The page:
The (medical) progress I’ve made despite the pandemic – Despite everything moving slowly due the pandemic (my rheumatology referral, for example, took about nine months), we’ve learned a lot about my body and my brain this year and we’re in the process of exploring the options, the avenues we have to choose from. I made medication changes, we chased more options for helping my CFS, was tested for a Vitamin D deficiency and given a high dose supplement to bring my levels up again, I was diagnosed with hypermobility, I finally had the rheumatology appointment and have been referred on to a handful of different departments. I’ve had a MRI, I’m due to have an ECG, and will hopefully start hydrotherapy as soon as it’s available, although I’ve already started doing the basic exercises I was given. And we’ll see what the other departments say. Oh, and I have another mental health evaluation coming up soon, which may give me some more information so, despite everything, we have made progress and progress that is hopefully leading to more progress. As hard as it can be day-to-day, I’m really pleased about that.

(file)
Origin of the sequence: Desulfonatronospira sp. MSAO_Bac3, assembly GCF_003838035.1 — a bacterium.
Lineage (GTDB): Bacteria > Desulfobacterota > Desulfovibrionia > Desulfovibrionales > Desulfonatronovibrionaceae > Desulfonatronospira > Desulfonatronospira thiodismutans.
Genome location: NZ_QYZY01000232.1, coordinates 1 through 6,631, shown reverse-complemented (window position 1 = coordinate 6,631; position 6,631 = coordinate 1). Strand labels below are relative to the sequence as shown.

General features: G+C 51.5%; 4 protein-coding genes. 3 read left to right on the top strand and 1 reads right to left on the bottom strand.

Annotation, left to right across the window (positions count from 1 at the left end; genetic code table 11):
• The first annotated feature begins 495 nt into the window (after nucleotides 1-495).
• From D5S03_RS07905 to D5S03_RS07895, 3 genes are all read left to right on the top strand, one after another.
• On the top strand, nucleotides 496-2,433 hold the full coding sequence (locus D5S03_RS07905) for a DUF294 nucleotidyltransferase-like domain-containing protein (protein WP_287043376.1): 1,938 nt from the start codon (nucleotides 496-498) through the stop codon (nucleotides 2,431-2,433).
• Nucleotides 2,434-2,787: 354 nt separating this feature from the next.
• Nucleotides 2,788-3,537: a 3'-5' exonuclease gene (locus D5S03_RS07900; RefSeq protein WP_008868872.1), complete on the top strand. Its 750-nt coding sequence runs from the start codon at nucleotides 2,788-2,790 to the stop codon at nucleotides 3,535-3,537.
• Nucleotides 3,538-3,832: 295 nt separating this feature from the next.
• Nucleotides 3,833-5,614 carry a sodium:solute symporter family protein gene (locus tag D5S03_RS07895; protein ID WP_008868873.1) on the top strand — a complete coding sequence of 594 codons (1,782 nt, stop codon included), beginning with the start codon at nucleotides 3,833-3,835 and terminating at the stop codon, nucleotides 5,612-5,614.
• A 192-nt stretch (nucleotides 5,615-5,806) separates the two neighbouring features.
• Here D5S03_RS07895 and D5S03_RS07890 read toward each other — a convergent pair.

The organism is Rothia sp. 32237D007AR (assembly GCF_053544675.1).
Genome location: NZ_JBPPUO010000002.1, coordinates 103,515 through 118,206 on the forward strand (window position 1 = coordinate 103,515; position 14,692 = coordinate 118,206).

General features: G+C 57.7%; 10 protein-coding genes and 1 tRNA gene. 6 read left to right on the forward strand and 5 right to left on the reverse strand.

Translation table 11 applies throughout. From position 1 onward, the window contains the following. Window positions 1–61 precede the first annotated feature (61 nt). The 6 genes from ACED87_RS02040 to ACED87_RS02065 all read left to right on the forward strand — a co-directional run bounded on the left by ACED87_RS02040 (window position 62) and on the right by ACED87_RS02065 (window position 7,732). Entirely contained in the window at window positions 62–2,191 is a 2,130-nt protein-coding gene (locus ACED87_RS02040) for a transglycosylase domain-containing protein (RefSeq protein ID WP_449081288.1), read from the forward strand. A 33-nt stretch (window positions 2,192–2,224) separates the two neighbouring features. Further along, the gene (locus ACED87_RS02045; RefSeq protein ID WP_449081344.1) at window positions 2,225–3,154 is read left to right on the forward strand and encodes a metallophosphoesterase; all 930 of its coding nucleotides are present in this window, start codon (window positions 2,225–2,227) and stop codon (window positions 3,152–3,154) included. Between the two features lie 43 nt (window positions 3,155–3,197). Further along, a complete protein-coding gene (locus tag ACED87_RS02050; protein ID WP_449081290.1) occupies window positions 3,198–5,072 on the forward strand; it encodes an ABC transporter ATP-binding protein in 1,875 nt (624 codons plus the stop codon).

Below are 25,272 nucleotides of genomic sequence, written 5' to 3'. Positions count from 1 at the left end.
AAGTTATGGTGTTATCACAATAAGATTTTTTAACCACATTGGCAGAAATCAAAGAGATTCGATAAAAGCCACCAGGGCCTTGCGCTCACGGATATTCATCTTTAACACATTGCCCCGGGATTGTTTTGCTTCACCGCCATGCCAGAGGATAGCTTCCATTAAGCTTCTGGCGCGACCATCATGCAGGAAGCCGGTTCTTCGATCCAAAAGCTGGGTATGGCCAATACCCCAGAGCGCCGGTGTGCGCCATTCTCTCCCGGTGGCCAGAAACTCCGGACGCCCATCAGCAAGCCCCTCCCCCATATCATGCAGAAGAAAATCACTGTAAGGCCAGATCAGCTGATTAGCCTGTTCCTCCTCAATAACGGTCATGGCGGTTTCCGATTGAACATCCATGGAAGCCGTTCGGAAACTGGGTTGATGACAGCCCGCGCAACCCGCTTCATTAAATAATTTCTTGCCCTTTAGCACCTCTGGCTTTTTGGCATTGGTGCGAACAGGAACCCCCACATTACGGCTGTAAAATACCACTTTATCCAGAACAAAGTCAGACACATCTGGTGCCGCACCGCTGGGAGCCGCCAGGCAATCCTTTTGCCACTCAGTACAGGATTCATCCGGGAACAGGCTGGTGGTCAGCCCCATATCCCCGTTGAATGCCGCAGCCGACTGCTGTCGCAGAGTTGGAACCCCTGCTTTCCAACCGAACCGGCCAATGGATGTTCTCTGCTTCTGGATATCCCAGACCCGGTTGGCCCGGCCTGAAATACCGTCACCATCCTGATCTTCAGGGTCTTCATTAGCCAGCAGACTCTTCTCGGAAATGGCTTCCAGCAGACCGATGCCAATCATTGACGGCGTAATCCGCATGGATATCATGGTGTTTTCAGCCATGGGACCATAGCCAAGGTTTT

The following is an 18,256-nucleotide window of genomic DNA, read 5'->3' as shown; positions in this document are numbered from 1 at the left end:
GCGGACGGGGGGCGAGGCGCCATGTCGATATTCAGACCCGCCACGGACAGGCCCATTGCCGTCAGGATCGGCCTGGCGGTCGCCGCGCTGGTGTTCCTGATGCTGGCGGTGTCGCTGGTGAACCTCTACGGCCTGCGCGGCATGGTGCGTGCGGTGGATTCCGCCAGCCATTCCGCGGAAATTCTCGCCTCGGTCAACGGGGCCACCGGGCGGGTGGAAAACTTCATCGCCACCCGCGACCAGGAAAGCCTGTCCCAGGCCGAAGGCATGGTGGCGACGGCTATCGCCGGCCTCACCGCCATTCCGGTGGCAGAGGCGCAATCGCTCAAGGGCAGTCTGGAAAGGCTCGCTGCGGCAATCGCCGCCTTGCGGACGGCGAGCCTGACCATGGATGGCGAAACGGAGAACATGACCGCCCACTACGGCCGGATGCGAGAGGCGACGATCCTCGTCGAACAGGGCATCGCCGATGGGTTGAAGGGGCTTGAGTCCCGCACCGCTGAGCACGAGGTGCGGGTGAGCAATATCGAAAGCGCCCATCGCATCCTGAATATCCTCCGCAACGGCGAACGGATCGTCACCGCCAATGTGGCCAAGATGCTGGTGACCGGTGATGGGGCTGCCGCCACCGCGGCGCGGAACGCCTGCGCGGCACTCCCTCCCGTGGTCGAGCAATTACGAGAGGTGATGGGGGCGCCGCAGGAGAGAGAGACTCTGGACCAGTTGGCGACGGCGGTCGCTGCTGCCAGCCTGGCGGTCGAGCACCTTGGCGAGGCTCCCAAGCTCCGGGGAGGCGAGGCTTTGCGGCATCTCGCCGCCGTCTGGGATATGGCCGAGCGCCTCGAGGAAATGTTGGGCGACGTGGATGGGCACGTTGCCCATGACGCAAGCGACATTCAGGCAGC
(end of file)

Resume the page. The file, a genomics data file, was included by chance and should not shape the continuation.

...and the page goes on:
The result of the US Election – I mean, this one is pretty obvious. I was so terrified that Trump was going to get in and it was so scary to have no say or way to help. The days of waiting for the final result were agonizing and when I found out that Biden had won, I actually cried. No, he’s not perfect but he’s far, far better than Trump and I’m so grateful, in this regard at least, to finally have some hope rather than fear and horror and frustration.